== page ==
Nastech Pharmaceutical Co. Inc.'s stock continued to fall Friday after it announced one day earlier an FDA not-approvable letter for its generic intranasal calcitonin-salmon formulation to treat osteoporosis in post-menopausal women.

Shares (NASDAQ:NSTK) dropped about 16 percent, or $2.40 on Thursday, to close at $12.86, and were down another 41 cents on Friday, closing at $12.45.

The agency's decision came as a surprise to investors and the company. Novartis AG's calcitonin-salmon nasal spray, Miacalcin, has been on the market since 1995, and Unigene Laboratories Inc. gained approval of Fortical calcitonin-salmon nasal spray last August. (See BioWorld Today, Aug. 16, 2005.)

Bothell, Wash.-based Nastech learned of the not-approvable status early last week and conducted a meeting with the FDA the next day, at which time the agency expressed its concern of potential immunogenicity that could result from an interaction between calcitonin-salmon and chlorobutanol, the preservative in the formulation.

The FDA accepted the ANDA in February 2004.

"It came as a bit of a surprise after 29 months that they raised the possibility that immunogenicity should be studied," said Steven Quay, Nastech's chairman, president and CEO, later adding that "we've always believed this was a true generic where only bioequivalency would need to be established."

If the company cannot satisfy the FDA's concerns with upcoming laboratory studies, it will need to conduct an immunogenicity study and pursue approval with a 505(b)(2) new drug application instead of an ANDA.

"Abbreviated NDA's are a very special part of the FDA law in which the only clinical data that the FDA is allowed to review for the NDA is bioavailability or bioequivalence," Quay said. "If there's any other interest in efficacy or safety, it no longer qualifies as an ANDA filing."

It was through the 505(b)(2) process that Fairfield, N.J.-based Unigene gained approval of Fortical. The company took a different route to approval because its product - which uses the same active ingredient, same dose and same administration protocol as the innovator drug, Miacalcin - is produced through a biotech fermentation process, and biotech products do not have "a generic avenue available," said Warren Levy, Unigene's president and CEO.

As a result, Unigene dealt with immunogenicity issues beforehand, and the company's product "uses a completely different preservative, a combination of alcohols," he said.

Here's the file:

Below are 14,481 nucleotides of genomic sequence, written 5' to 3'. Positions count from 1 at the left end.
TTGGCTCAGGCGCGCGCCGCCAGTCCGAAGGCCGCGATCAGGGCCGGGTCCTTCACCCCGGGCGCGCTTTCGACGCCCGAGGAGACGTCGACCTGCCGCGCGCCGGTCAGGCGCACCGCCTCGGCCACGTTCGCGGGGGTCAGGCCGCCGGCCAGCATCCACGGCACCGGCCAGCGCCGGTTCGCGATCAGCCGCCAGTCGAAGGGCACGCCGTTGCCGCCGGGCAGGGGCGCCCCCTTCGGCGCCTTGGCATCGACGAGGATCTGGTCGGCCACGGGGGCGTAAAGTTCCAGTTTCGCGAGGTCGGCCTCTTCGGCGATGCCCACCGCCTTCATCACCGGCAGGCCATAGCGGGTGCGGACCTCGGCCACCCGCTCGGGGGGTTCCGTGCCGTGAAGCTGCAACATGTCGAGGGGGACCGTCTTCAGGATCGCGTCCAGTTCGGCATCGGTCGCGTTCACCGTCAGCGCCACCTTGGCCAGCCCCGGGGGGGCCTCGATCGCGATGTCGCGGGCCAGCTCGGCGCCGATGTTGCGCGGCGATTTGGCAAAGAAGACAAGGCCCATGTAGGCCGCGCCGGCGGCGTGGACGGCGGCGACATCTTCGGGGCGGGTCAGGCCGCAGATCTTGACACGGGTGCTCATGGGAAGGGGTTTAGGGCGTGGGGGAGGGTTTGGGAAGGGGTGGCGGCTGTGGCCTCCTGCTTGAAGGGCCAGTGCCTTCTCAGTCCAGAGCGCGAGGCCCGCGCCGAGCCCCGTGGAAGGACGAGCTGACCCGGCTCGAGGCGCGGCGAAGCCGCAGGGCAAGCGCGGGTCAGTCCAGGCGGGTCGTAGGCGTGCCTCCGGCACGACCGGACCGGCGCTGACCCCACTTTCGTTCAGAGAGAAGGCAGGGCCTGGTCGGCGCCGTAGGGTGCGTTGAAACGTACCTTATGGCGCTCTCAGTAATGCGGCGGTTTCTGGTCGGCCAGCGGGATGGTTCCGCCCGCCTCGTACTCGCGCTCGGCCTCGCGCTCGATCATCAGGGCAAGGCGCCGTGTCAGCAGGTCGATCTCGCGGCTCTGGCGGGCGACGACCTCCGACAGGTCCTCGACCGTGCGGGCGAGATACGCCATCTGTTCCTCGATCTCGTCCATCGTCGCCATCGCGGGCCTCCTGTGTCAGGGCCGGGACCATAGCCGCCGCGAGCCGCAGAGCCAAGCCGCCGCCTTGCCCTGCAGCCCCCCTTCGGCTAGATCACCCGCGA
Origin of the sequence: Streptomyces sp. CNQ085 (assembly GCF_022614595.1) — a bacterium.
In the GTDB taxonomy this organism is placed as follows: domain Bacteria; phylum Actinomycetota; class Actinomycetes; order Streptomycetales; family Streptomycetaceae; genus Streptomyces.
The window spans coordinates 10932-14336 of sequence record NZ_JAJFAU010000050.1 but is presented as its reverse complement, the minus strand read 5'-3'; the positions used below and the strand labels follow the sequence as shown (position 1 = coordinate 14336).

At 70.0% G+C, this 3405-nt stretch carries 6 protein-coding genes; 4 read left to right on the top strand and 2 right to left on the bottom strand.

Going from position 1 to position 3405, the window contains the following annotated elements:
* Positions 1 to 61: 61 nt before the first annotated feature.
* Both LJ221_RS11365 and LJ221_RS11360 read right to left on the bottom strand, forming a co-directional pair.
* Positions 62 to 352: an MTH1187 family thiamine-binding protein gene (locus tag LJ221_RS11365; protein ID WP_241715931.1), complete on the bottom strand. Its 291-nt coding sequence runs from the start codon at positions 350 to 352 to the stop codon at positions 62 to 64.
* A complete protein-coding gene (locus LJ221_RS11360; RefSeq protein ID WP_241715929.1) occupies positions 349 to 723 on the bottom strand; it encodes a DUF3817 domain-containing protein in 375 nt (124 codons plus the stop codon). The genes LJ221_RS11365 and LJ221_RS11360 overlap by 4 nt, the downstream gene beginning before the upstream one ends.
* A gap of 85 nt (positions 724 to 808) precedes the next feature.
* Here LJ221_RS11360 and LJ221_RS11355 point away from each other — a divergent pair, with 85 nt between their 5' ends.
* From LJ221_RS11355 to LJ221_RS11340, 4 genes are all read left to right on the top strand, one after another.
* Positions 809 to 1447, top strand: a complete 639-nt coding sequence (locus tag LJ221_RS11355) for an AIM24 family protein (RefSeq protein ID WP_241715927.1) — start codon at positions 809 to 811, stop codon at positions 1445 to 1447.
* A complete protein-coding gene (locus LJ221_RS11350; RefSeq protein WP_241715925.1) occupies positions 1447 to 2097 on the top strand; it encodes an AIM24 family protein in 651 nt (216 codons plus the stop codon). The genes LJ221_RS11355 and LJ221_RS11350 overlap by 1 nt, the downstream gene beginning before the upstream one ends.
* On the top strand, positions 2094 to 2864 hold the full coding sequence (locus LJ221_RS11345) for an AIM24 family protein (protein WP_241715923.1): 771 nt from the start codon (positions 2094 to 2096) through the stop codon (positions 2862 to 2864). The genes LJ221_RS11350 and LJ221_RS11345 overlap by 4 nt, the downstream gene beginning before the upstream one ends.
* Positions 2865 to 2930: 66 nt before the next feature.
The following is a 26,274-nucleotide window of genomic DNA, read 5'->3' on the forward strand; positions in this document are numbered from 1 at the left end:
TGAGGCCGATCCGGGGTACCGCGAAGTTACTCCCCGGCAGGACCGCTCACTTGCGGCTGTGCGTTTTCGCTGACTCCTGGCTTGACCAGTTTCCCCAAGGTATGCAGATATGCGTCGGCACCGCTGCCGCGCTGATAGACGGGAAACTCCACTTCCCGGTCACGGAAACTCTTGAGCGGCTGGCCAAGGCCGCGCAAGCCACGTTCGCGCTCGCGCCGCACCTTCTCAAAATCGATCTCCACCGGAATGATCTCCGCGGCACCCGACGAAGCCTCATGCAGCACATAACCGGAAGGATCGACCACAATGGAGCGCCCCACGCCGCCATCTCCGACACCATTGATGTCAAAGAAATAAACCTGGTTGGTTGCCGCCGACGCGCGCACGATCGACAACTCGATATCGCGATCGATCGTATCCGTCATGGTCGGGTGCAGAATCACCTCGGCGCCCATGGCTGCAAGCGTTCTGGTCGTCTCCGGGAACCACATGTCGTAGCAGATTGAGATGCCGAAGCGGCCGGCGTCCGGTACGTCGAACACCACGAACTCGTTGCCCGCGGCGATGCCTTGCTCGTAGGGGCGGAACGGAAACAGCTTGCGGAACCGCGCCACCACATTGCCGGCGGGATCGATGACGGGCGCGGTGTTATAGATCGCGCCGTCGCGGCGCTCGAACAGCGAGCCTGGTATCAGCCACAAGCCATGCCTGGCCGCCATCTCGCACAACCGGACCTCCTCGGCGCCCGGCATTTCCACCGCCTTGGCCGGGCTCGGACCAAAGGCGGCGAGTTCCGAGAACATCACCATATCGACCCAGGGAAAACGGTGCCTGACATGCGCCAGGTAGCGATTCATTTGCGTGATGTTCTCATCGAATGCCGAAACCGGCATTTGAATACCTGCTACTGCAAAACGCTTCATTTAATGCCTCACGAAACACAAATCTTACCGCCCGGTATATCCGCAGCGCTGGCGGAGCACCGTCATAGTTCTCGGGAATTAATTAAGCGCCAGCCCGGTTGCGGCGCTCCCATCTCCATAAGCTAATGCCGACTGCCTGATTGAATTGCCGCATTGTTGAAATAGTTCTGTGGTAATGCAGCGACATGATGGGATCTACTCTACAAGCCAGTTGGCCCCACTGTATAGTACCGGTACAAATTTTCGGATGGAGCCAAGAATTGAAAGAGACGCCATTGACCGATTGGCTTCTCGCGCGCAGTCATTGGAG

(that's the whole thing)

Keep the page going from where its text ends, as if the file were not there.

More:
In early talks with the FDA, Nastech cited Desmopressin acetate (Ferring Pharmaceuticals; for diabetes insipidus) as an example of an innovator product - like Basel, Switzerland-based Novartis' Miacalcin - that did not use the preservative chlorobutanol, but that later resulted in an approved generic product that did use the preservative. The company has stressed that none of its own clinical trials of its generic Miacalcin version have exhibited any allergic reactions.

Quay said he believes the FDA's concerns stem from unusual immunological reactions to erythropoietin in which patients developed aplastic anemia after being treated with the red blood cell stimulator. The problem was traced to a Puerto Rican manufacturer that had changed the rubber stoppers in the manufacturing process of the drug, he said.

"This was discovered and sleuthed out by some scientists at the FDA," Quay said, "who are now looking at all peptides and proteins" more closely for safety issues.

Nastech's other lead products are unaffected by the FDA's concerns since the calcitonin-salmon formulation did not use the company's advanced tight junction drug delivery technology, which is part of several of the company's partnerships.

In June, Nastech announced an $89 million deal to formulate a spray version of the diabetes drug Byetta (exenatide), launched last year by Amylin Pharmaceuticals Inc., of San Diego, and Indianapolis-based Eli Lilly and Co. (See BioWorld Today, June 27, 2006.)

It also is working with Novo Nordisk A/S, of Bagsvaerd, Denmark, in an undisclosed area; and with Procter & Gamble Pharmaceuticals Inc., a division of The Procter & Gamble Co., of Cincinnati, on a parathyroid hormone nasal spray for osteoporosis. That product should enter Phase III trials by the end of this year.

Next in the company's pipeline is PYY3-36 for obesity, which lost its partner, Whitehouse Station, N.J.-based Merck & Co. Inc., earlier this year when the product failed to demonstrate efficacy in a preliminary proof-of-concept study. It currently is the subject of an investigational new drug application for a Phase I trial.

Nastech also works in RNAi, and recently bought Cambridge, Mass.-based Galenea Corp.'s intellectual property estate.

If the company manages to gain approval of its calcitonin-salmon formulation, it could take a share of Miacalcin's sales, which annually are about $400 million worldwide. Nastech's product is partnered with Par Pharmaceutical Inc., of Spring Valley, N.Y.

"It was our only foray into the generic sphere," Quay said, "and we think we'll resolve this with the FDA."